3. Commitment
Goals must be understood and agreed upon if they are to be effective. Employees are more likely to “buy into” a goal if they feel they were part of creating that goal. The notion of participative management rests on this idea of involving employees in setting goals and making decisions.

One version of SMART – for use when you are working with someone else to set their goals – has A and R stand for Agreed and Realistic instead of Attainable and Relevant. Agreed goals lead to commitment.

This doesn’t mean that every goal has to be negotiated with and approved by employees. It does mean that goals should be consistent and in line with previous expectations and organizational concerns. As long as the employee believes the goal is consistent with the goals of the company, and believes the person assigning the goal is credible, then the commitment should be there.

Interestingly, goal commitment and difficulty often work together. The harder the goal, the more commitment is required. If you have an easy goal, you don’t need a lot of motivation to get it done. When you’re working on a difficult assignment, you will likely encounter challenges that require a deeper source of inspiration and incentive.

As you use goal setting in your workplace, make an appropriate effort to include people in their own goal setting. Encourage employees to develop their own goals, and keep them informed about what’s happening elsewhere in the organization. This way, they can be sure that their goals are consistent with the overall vision and purpose that the company seeks.

4. Feedback
In addition to selecting the right type of goal, an effective goal program must also include feedback. Feedback provides opportunities to clarify expectations, adjust goal difficulty, and gain recognition. It’s important to provide benchmark opportunities or targets, so individuals can determine for themselves how they’re doing.

These regular progress reports, which measure specific success along the way, are particularly important where it’s going to take a long time to reach a goal. In these cases, break down the goals into smaller chunks, and link feedback to these intermediate milestones.

SMART goals are Measurable, and this ensures that clear feedback is possible.

With all your goal setting efforts, make sure that you build in time for providing formal feedback. Certainly, informal check-ins are important, and they provide a means of giving regular encouragement and recognition. However, taking the time to sit down and discuss goal performance is a necessary factor in long-term performance improvement. See our article on Delegation for more on this.

5. Task Complexity
The last factor in goal setting theory introduces two more requirements for success. For goals or assignments that are highly complex, take special care to ensure that the work doesn’t become too overwhelming.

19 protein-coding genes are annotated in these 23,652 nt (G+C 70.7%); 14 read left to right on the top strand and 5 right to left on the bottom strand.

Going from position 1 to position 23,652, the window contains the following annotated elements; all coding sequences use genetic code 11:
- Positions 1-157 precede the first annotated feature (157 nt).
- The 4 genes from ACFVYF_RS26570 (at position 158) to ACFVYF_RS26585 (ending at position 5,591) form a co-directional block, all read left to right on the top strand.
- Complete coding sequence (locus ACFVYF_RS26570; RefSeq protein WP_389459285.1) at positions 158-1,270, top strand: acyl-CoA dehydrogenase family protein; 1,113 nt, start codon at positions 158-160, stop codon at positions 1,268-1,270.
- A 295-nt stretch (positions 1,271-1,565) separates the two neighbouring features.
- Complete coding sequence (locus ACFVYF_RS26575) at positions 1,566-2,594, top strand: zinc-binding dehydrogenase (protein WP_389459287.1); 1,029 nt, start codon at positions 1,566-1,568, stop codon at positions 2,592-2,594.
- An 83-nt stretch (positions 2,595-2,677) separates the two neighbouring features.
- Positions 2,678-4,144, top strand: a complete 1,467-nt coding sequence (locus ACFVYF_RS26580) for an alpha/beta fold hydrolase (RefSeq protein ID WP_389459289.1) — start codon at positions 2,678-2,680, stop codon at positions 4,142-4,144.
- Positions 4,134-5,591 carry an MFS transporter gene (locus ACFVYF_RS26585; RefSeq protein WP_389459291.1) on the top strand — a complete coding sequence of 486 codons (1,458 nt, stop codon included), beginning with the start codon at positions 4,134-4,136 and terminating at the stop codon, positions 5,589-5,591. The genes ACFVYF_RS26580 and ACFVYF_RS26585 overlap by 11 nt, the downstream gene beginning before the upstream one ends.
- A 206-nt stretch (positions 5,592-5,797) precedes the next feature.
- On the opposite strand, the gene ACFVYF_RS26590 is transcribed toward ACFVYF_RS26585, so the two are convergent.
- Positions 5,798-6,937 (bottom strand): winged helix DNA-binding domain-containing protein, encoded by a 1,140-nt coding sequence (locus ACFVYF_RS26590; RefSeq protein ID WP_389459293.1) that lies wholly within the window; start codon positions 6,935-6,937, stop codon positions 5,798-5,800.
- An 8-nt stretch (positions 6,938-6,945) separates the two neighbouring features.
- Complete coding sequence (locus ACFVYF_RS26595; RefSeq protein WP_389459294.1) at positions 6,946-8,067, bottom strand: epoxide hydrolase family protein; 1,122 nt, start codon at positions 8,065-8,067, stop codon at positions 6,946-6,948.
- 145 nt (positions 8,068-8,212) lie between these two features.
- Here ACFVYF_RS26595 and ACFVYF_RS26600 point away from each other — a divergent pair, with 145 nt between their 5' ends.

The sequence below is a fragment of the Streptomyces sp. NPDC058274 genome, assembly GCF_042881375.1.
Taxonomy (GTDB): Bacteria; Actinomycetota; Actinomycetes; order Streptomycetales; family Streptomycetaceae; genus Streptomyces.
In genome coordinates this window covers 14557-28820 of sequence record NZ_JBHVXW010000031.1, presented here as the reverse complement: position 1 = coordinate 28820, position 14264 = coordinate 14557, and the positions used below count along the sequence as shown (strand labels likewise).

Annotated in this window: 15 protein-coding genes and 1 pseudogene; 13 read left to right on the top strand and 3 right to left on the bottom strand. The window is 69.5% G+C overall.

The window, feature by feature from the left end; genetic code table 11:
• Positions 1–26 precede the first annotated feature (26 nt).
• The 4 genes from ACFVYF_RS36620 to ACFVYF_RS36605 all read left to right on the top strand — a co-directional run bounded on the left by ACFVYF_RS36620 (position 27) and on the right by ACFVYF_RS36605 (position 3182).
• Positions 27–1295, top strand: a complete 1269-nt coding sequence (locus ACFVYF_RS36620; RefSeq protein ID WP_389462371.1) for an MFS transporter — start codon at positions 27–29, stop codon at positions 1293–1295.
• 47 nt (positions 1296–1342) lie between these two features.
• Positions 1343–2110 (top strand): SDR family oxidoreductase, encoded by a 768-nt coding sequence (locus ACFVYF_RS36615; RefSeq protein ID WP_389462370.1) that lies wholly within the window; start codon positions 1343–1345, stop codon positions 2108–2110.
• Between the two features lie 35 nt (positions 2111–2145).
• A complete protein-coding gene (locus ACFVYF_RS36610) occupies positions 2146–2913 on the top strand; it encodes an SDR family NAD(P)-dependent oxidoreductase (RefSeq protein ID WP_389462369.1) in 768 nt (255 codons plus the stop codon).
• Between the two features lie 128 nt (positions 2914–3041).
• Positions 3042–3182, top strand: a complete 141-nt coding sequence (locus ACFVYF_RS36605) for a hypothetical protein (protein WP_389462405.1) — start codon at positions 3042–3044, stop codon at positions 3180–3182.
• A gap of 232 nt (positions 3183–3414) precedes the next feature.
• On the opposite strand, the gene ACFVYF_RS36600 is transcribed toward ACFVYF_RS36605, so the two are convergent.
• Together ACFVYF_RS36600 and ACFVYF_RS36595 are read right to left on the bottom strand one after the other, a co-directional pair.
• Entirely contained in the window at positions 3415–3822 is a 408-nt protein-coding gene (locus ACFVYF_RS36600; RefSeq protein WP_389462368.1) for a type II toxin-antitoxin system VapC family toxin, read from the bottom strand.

People who work in complicated and demanding roles probably have a high level of motivation already. However, they can often push themselves too hard if measures aren’t built into the goal expectations to account for the complexity of the task. It’s therefore important to do the following:

* Give the person sufficient time to meet the goal or improve performance.
* Provide enough time for the person to practice or learn what is expected and required for success.

The whole point of goal setting is to facilitate success. Therefore, you want to make sure that the conditions surrounding the goals don’t frustrate or inhibit people from accomplishing their objectives. This reinforces the “Attainable” part of SMART.

Key points:

Goal setting is something most of us recognize as necessary for our success.

By understanding goal setting theory, you can effectively apply the principles to goals that you or your team members set. Locke and Latham’s research emphasizes the usefulness of SMART goal setting, and their theory continues to influence the way we set and measure performance today.

Use clear, challenging goals, and commit yourself to achieving them. Provide feedback on goal performance. Take into consideration the complexity of the task. If you follow these simple rules, your goal setting process will be much more successful . and your overall performance will improve.

AN INTEGRATED APPROACH

Why not integrate aspects of all these theories?

Why not integrate aspects of all these theories?

To view slides full page or to download them click HERE.

1 Comment »

  1. […] Nicoll’s, Derek. (2013). Motivation, Leadership, Groups and Teams. Management MCO101 – Unit 8B. Accessed April 1, 2013 from https://limkokwingmba.wordpress.com/management-mco101-unit-8b-motivation-leadership-groups-and-teams/ […]

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inputs equity
dependent on comparing own ratio of
input/output with ratios of ‘referent’ others
outputs
Inputs are typically:
effort, loyalty, hard work, commitment, skill, ability, adaptability,
flexibility, tolerance, determination, heart and soul, enthusiasm, trust in our
boss and superiors, support of colleagues and subordinates, personal sacrifice,
etc.
People need to feel
that there is a fair balance between inputs and outputs. Crucially fairness is
measured by comparing one’s own balance or ratio between inputs and outputs,
with the ratio enjoyed or endured by relevant (‘referent’) others.
Outputs are typically
all financial rewards – pay, salary, expenses, perks, benefits, pension
arrangements, bonus and commission – plus intangibles – recognition,
reputation, praise and thanks, interest, responsibility, stimulus, travel,
training, development, sense of achievement and advancement, promotion,
etc.
November 2017